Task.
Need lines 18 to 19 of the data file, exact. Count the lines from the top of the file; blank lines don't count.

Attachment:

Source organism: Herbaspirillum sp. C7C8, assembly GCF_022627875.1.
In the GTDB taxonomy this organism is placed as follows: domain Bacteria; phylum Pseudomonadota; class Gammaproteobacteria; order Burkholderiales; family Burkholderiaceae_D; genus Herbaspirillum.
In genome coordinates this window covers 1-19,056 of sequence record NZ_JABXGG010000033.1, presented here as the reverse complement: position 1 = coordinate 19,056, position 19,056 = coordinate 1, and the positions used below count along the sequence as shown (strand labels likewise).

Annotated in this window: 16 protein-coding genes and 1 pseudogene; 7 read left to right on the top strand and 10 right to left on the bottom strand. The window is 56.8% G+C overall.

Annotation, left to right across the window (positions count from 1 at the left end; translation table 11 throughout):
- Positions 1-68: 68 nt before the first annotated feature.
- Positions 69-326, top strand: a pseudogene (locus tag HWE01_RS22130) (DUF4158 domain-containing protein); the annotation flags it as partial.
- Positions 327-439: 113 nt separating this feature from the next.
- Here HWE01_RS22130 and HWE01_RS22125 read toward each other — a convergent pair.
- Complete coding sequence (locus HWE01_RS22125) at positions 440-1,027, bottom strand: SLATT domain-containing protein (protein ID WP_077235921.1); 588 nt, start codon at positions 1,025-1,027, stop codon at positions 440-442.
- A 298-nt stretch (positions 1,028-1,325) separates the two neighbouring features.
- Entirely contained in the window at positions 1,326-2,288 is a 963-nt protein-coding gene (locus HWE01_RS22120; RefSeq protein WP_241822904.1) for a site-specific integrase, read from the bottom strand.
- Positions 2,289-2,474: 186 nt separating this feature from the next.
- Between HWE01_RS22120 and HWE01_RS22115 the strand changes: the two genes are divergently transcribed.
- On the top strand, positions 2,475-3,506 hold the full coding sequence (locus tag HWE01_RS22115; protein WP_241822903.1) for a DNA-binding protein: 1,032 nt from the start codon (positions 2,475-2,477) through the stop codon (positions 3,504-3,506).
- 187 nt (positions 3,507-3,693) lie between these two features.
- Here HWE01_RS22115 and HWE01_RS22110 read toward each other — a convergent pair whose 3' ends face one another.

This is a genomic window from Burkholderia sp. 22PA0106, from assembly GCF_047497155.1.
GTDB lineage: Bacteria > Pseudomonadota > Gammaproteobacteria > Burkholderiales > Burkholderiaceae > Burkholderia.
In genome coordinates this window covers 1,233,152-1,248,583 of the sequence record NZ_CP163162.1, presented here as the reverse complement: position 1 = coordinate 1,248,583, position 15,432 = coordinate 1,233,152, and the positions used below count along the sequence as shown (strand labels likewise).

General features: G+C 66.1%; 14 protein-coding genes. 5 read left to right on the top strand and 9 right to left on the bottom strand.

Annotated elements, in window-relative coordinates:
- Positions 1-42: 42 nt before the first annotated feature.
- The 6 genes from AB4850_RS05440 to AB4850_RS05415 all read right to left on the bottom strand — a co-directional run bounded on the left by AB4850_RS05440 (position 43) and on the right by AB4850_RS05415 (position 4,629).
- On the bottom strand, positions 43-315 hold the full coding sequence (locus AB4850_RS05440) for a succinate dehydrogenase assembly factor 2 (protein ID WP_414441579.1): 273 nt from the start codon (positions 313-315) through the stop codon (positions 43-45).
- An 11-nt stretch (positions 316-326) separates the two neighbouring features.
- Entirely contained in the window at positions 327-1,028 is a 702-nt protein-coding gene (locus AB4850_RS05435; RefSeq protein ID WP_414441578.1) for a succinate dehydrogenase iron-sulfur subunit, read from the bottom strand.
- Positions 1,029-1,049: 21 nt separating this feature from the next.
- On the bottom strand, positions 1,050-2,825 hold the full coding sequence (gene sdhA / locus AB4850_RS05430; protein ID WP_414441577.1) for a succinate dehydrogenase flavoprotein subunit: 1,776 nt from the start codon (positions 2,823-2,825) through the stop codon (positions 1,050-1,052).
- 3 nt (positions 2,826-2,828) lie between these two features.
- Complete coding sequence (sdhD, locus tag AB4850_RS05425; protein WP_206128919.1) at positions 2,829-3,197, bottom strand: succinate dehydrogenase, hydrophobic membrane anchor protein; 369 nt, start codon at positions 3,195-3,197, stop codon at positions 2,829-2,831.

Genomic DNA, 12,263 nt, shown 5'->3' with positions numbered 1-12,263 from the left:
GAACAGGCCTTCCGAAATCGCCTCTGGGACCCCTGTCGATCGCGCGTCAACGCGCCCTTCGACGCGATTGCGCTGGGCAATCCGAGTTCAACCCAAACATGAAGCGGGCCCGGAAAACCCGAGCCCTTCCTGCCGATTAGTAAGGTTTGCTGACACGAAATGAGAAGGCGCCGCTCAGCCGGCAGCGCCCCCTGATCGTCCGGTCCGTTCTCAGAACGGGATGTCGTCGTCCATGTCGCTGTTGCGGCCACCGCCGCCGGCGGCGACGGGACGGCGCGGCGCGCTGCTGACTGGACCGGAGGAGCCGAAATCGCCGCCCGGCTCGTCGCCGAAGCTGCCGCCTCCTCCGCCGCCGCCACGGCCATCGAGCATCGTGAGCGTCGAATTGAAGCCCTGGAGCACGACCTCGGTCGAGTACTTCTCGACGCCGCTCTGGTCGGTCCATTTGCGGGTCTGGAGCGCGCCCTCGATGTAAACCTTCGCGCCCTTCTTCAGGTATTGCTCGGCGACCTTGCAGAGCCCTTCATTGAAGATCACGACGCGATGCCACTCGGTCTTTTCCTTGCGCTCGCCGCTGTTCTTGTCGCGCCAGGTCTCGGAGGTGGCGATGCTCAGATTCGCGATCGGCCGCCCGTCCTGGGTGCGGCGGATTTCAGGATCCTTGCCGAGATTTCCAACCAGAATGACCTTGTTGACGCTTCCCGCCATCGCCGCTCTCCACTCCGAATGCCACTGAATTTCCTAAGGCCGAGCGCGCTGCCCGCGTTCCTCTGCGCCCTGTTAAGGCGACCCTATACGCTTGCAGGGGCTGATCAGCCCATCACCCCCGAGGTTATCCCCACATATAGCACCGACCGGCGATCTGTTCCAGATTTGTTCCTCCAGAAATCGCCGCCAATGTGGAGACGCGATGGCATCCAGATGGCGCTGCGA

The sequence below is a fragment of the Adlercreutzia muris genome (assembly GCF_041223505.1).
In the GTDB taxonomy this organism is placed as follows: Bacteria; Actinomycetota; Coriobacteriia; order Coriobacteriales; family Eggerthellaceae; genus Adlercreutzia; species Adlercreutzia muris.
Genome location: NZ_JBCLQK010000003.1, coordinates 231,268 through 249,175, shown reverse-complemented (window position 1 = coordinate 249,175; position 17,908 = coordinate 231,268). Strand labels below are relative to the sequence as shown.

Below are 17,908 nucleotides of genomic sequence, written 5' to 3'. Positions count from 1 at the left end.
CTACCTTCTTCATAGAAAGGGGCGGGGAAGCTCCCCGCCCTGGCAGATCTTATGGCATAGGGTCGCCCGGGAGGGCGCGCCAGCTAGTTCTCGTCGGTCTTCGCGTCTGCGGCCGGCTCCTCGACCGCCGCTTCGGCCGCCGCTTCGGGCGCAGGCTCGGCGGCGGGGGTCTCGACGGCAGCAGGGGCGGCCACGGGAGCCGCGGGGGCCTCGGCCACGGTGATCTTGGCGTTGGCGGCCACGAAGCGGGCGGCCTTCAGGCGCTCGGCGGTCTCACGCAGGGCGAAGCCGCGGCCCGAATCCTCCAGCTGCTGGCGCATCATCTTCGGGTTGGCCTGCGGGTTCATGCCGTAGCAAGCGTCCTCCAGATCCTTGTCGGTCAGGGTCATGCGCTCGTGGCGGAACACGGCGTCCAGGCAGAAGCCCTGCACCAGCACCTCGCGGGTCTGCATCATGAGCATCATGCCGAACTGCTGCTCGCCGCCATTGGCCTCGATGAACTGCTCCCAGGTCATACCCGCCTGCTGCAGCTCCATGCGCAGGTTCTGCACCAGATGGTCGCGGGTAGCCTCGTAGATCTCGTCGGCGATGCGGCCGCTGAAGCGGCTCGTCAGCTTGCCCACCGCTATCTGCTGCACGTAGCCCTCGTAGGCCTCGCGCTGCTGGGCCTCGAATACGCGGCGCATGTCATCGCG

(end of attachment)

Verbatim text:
This is a genomic window from Burkholderia sp. 22PA0106, from assembly GCF_047497155.1.
GTDB lineage: Bacteria > Pseudomonadota > Gammaproteobacteria > Burkholderiales > Burkholderiaceae > Burkholderia.